Factory Workers Warholites Remember: Brigid Berlin

Vincent Fremont and Brigid Berlin were probably the people closest to Andy for the longest time. Brigid was “B” to Andy’s “A,” in books and in real life his favorite phone friend. She started out as Brigid “Polk” — the amphetamine-shooting superstar in Andy’s movies who was the black sheep of the Berlin family. (Her dad ran the Hearst empire.) She was an artist in her own right, and when she grew up she continued to make art and a lot of crafts, like needlepoint, much of it while working as a receptionist for the Warhol Studio. Vincent also put in some time as receptionist. (He would answer the phone while reading biographies of Hollywood moguls — the early clue as to how he would end up.) The Factory was a place where you could go from sweeping the floor or answering the phone to running the business. He began supervising the Factory’s video and TV projects and then became Andy’s business manager. Today he is the exclusive agent for Andy Warhol’s paintings and drawings, and he manages the career of Brigid, about whom he made the delightful documentary Pie in the Sky (2000). The following conversation is reminiscent of the interviews Brigid “redacted” for Interview in the ’80s.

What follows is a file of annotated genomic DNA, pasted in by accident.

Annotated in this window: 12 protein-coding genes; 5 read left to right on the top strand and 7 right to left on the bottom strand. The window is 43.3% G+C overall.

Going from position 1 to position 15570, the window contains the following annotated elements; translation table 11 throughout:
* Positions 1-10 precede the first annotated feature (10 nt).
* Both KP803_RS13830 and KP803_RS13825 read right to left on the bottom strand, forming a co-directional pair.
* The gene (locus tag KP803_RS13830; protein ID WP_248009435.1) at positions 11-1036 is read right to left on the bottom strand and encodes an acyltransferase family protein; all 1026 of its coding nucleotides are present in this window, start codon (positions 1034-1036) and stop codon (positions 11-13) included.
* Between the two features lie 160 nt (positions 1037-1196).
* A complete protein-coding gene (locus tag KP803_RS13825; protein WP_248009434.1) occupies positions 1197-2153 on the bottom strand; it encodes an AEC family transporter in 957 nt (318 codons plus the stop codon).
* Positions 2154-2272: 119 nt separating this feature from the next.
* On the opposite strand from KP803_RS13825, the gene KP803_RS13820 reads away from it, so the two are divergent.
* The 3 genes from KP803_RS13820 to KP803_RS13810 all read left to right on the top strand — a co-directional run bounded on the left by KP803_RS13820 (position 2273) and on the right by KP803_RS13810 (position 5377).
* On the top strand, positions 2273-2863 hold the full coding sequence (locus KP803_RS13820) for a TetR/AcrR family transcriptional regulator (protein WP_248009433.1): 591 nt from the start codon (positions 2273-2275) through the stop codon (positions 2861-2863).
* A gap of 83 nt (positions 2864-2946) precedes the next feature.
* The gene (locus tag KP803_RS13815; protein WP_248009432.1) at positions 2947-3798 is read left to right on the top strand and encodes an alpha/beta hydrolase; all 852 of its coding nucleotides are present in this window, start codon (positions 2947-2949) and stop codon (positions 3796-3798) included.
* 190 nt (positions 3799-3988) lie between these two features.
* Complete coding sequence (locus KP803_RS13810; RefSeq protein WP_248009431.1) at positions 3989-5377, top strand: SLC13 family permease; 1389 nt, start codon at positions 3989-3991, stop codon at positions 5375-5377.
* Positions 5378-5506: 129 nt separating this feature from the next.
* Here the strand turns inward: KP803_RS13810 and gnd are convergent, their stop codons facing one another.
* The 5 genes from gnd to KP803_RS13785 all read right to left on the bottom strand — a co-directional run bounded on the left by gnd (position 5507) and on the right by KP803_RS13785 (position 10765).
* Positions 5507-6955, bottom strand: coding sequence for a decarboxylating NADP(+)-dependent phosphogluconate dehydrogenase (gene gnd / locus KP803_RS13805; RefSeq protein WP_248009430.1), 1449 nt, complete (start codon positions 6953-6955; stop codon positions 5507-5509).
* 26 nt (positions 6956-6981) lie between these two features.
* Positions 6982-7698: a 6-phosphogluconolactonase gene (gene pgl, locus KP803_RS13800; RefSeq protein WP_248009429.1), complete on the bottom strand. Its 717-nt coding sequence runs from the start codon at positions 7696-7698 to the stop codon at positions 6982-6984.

VINCENT FREMONT: If he were alive, he’d be 80 this August 6. I wonder what he would be doing.

BRIGID BERLIN: Well, I don’t think that Andy would be using a computer. And I don’t know if he could deal with one of these little digital recorders.

FREMONT: I know. It is freaking us both out.

BERLIN: I don’t think he could have dealt with a digital camera that’s the size of a matchbook. But if he had any of this equipment, he’d really have us busy transcribing. It would be insane. The main thing wasn’t really the context of the interview. It was about how big it was.

FREMONT: It was about volume.

BERLIN: Volume and nothing else. One of my most exciting experiences with Andy was when we got our first Xerox machine. We put it in the kitchen, and Andy really thought it was magic. I had my tits down in it with the lid halfway down. One of Andy’s favorite expressions was, “Gee, Brig, isn’t this so great? It’s so John modern.”

FREMONT: I think he would be saying that. He would have people around him able to use the equipment.

BERLIN: It was exciting the first day we got the Polaroid movie camera.

FREMONT: The Polavision, which was useless because it had no audio.

BERLIN: I think that wound up in a time capsule.